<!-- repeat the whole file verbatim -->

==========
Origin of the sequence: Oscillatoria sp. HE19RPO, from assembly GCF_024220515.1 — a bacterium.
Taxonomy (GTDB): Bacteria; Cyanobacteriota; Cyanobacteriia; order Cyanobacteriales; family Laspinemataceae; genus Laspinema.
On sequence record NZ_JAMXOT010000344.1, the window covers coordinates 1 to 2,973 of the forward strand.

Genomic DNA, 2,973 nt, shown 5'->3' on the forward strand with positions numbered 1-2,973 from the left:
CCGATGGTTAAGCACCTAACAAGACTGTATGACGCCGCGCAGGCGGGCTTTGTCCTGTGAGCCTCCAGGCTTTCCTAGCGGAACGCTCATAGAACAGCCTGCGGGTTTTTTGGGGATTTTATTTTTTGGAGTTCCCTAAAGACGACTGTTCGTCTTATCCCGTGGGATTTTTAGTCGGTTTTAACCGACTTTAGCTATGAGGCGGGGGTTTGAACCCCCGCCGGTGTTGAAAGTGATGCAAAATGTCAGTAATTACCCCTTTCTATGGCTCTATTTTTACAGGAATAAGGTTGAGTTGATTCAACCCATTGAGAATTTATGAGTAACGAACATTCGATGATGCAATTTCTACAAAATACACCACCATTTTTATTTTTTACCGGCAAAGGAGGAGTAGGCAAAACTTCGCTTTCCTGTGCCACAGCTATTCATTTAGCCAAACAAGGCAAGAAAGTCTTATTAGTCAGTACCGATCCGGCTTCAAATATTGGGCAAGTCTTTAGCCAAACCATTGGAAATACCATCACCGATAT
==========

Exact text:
Origin of the sequence: Oscillatoria sp. HE19RPO, from assembly GCF_024220515.1 — a bacterium.
Taxonomy (GTDB): Bacteria; Cyanobacteriota; Cyanobacteriia; order Cyanobacteriales; family Laspinemataceae; genus Laspinema.
On sequence record NZ_JAMXOT010000344.1, the window covers coordinates 1 to 2,973 of the forward strand.

Genomic DNA, 2,973 nt, shown 5'->3' on the forward strand with positions numbered 1-2,973 from the left:
CCGATGGTTAAGCACCTAACAAGACTGTATGACGCCGCGCAGGCGGGCTTTGTCCTGTGAGCCTCCAGGCTTTCCTAGCGGAACGCTCATAGAACAGCCTGCGGGTTTTTTGGGGATTTTATTTTTTGGAGTTCCCTAAAGACGACTGTTCGTCTTATCCCGTGGGATTTTTAGTCGGTTTTAACCGACTTTAGCTATGAGGCGGGGGTTTGAACCCCCGCCGGTGTTGAAAGTGATGCAAAATGTCAGTAATTACCCCTTTCTATGGCTCTATTTTTACAGGAATAAGGTTGAGTTGATTCAACCCATTGAGAATTTATGAGTAACGAACATTCGATGATGCAATTTCTACAAAATACACCACCATTTTTATTTTTTACCGGCAAAGGAGGAGTAGGCAAAACTTCGCTTTCCTGTGCCACAGCTATTCATTTAGCCAAACAAGGCAAGAAAGTCTTATTAGTCAGTACCGATCCGGCTTCAAATATTGGGCAAGTCTTTAGCCAAACCATTGGAAATACCATCACCGATAT